23/05/2014 07:15 BST | Updated 22/07/2014 06:59 BST

The App Tipping Point

When Apple's iPhone first launched in 2007, the app ecosystem was a curious new space, rife for exploration. As people became more familiar with the concept of apps, the number of apps grew exponentially - not just in the Apple's App Store - but also across other mobile smartphone platforms such as Android, Blackberry, and later, Windows OS. Of the various app types on offer, over-the-top (OTT) messaging and communication apps in particular changed the way people communicate with friends and colleagues, all whilst circumventing stiff mobile messaging tariffs and long-distance call fees.

However, with so many apps available in messaging and across many other categories, it wasn't long before the respective app marketplaces became crowded and reached a saturation point. What were once novel propositions soon became 'me-too' offers, as developers saw dollar signs and opportunities with copycat apps, so improving poorly designed services or adding new features and functionality to make more superior apps. This fact, however, did not drive people away from their core apps. Rather, it made people more selective in choosing the right apps that suited them.

Soon enough, clear front runners emerged from the noise. This is perhaps best illustrated by the popularity of WhatsApp, whose 450 million users recently convinced Facebook it was worth paying $19 billion to acquire. But what is it about these stand-outs that gave them lasting power? What is it about the apps that succeed? Is it pure luck or something more?

The decision making process for installing and using an app is, on the surface, very simple. However, it is actually based on quite a few factors. According to consumer research we recently commissioned at Acision, core factors driving adoption of over-the-top (OTT) messaging services in both the UK and US include cost, service quality and rich features. What this tells us is that, ultimately, the success of an app comes down to function and user experience - not just in terms of design, but in terms of what the app is able to offer the user and how streamlined its services are in terms of allowing its users to perform multiple functions in a simple way.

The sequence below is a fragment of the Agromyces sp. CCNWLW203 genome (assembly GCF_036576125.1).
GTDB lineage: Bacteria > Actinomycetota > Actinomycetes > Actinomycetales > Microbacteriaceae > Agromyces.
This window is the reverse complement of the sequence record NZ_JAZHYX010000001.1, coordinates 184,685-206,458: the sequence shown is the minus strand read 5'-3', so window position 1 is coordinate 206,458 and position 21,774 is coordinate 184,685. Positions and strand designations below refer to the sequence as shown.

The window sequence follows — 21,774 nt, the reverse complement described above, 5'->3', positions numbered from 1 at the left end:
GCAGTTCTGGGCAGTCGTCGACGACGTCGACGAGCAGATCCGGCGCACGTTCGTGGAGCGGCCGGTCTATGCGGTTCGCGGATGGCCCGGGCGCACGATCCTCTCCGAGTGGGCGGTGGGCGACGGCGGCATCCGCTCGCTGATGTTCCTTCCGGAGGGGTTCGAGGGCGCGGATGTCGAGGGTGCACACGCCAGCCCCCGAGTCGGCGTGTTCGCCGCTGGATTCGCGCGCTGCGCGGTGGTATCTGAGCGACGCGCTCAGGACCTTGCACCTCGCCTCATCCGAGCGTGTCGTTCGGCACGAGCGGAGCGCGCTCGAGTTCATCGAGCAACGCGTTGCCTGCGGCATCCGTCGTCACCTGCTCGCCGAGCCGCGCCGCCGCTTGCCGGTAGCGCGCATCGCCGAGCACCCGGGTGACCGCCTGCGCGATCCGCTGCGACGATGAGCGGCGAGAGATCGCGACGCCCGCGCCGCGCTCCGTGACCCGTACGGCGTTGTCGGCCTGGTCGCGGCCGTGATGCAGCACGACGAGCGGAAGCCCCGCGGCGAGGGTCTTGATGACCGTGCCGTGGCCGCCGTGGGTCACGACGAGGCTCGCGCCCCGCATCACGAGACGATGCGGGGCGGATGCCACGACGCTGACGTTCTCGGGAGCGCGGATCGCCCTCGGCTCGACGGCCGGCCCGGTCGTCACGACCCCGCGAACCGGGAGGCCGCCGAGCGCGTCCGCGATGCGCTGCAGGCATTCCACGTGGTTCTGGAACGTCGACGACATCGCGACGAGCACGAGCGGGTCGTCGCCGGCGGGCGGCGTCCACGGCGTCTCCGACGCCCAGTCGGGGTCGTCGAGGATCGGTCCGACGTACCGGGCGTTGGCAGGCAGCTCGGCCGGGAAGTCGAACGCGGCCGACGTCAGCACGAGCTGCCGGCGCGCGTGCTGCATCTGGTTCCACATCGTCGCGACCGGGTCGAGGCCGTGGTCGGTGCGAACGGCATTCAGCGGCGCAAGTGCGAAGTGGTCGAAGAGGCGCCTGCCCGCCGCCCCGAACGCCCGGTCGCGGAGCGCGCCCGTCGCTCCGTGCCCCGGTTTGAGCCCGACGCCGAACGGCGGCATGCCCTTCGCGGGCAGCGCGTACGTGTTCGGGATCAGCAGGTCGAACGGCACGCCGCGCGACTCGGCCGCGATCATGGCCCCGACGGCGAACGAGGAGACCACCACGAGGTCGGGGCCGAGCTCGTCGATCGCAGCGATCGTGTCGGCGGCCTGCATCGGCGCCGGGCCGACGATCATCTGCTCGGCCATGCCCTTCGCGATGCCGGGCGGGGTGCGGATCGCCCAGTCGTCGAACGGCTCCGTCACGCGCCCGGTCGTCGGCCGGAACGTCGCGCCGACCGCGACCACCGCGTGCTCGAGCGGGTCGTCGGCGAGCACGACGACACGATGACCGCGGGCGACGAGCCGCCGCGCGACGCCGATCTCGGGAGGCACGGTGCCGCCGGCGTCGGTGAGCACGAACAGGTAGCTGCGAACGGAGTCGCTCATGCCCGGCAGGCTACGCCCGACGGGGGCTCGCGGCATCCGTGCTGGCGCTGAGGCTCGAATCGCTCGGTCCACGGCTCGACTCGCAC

Apps that gain quick notoriety will often quickly outlive their usefulness once the novelty factor has worn off. For an app to have staying power, it must not only be useful but must stay relevant. That is why we see the most successful, long-lasting apps constantly introducing upgrades, features and options to keep the app relevant to the changing pace of people's digital lifestyles.

We have seen these factors change over time - during the past few years consumer behaviours, expectations and overall perceptions of messaging have evolved as mobile users increasingly demand apps with a range of rich features that enable them to chat, text and share rich media and video content at a greater level. In line with this, our research revealed that users are using a host of messaging applications, revealing that 80% of UK smartphone owners are now using over-the-top (OTT) such as WhatsApp and Viber, with 76% of these using both SMS and OTT messaging services together.

This research not only demonstrates that consumers crave richer messaging solutions to fulfill all their communication needs and communities but also that they are using multiple applications to access all the features they desire. Therefore, in a crowded application marketplace, there is a strong opportunity for a mobile messaging service which can provide all these features in one standalone app - but the key is to ensure it has a simple, engaging and empowering user experience.

We've been using smartphone apps for nearly a decade and it's clear that apps aren't going anywhere. From smoke alarms to kettles, the 'connected home' and its applications are poised to boom in the coming years. This will open the door to new, smarter communication apps that will allow us to communicate not just with each other, but with the devices in our lives. As we see an increase in connected services, consumers and businesses will demand applications that offer multiple features through one user interface. Similar to the 'first wave' of smartphone apps, this new wave of connected apps will need to focus on quality and seamless feature integration in order to earn staying power with consumers, or risk falling out of favour.